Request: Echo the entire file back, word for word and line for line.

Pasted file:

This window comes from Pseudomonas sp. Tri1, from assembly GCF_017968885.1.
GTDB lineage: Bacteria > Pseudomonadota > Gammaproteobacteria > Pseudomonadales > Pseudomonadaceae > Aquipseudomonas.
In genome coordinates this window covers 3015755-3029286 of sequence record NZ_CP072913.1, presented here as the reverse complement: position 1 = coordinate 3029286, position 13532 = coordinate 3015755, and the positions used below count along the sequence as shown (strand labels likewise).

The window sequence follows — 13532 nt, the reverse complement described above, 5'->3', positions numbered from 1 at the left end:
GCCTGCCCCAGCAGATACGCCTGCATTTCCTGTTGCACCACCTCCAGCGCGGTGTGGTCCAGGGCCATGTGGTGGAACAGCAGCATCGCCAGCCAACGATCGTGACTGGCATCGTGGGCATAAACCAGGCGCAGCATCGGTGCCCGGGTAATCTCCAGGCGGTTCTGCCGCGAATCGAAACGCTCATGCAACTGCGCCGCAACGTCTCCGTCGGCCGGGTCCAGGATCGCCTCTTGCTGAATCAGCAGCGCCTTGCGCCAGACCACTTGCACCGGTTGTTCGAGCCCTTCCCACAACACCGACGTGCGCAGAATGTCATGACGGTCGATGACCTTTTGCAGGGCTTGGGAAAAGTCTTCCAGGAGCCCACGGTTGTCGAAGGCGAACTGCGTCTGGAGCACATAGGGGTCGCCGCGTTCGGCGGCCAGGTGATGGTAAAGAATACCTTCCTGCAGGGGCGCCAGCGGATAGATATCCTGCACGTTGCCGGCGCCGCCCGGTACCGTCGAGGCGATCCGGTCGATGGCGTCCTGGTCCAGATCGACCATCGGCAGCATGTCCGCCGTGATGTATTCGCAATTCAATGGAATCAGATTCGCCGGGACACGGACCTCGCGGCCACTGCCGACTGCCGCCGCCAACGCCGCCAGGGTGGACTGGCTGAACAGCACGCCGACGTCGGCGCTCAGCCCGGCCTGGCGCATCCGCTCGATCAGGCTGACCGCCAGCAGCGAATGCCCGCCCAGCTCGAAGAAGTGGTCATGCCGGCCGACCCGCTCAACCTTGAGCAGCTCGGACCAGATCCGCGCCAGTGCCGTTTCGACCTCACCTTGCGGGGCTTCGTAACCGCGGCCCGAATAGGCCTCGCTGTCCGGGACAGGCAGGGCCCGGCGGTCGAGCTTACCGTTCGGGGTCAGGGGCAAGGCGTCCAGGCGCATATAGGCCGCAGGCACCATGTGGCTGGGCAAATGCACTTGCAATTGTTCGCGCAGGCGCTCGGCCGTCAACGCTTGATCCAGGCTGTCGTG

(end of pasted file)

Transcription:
This window comes from Pseudomonas sp. Tri1, from assembly GCF_017968885.1.
GTDB lineage: Bacteria > Pseudomonadota > Gammaproteobacteria > Pseudomonadales > Pseudomonadaceae > Aquipseudomonas.
In genome coordinates this window covers 3015755-3029286 of sequence record NZ_CP072913.1, presented here as the reverse complement: position 1 = coordinate 3029286, position 13532 = coordinate 3015755, and the positions used below count along the sequence as shown (strand labels likewise).

The window sequence follows — 13532 nt, the reverse complement described above, 5'->3', positions numbered from 1 at the left end:
GCCTGCCCCAGCAGATACGCCTGCATTTCCTGTTGCACCACCTCCAGCGCGGTGTGGTCCAGGGCCATGTGGTGGAACAGCAGCATCGCCAGCCAACGATCGTGACTGGCATCGTGGGCATAAACCAGGCGCAGCATCGGTGCCCGGGTAATCTCCAGGCGGTTCTGCCGCGAATCGAAACGCTCATGCAACTGCGCCGCAACGTCTCCGTCGGCCGGGTCCAGGATCGCCTCTTGCTGAATCAGCAGCGCCTTGCGCCAGACCACTTGCACCGGTTGTTCGAGCCCTTCCCACAACACCGACGTGCGCAGAATGTCATGACGGTCGATGACCTTTTGCAGGGCTTGGGAAAAGTCTTCCAGGAGCCCACGGTTGTCGAAGGCGAACTGCGTCTGGAGCACATAGGGGTCGCCGCGTTCGGCGGCCAGGTGATGGTAAAGAATACCTTCCTGCAGGGGCGCCAGCGGATAGATATCCTGCACGTTGCCGGCGCCGCCCGGTACCGTCGAGGCGATCCGGTCGATGGCGTCCTGGTCCAGATCGACCATCGGCAGCATGTCCGCCGTGATGTATTCGCAATTCAATGGAATCAGATTCGCCGGGACACGGACCTCGCGGCCACTGCCGACTGCCGCCGCCAACGCCGCCAGGGTGGACTGGCTGAACAGCACGCCGACGTCGGCGCTCAGCCCGGCCTGGCGCATCCGCTCGATCAGGCTGACCGCCAGCAGCGAATGCCCGCCCAGCTCGAAGAAGTGGTCATGCCGGCCGACCCGCTCAACCTTGAGCAGCTCGGACCAGATCCGCGCCAGTGCCGTTTCGACCTCACCTTGCGGGGCTTCGTAACCGCGGCCCGAATAGGCCTCGCTGTCCGGGACAGGCAGGGCCCGGCGGTCGAGCTTACCGTTCGGGGTCAGGGGCAAGGCGTCCAGGCGCATATAGGCCGCAGGCACCATGTGGCTGGGCAAATGCACTTGCAATTGTTCGCGCAGGCGCTCGGCCGTCAACGCTTGATCCAGGCTGTCGTG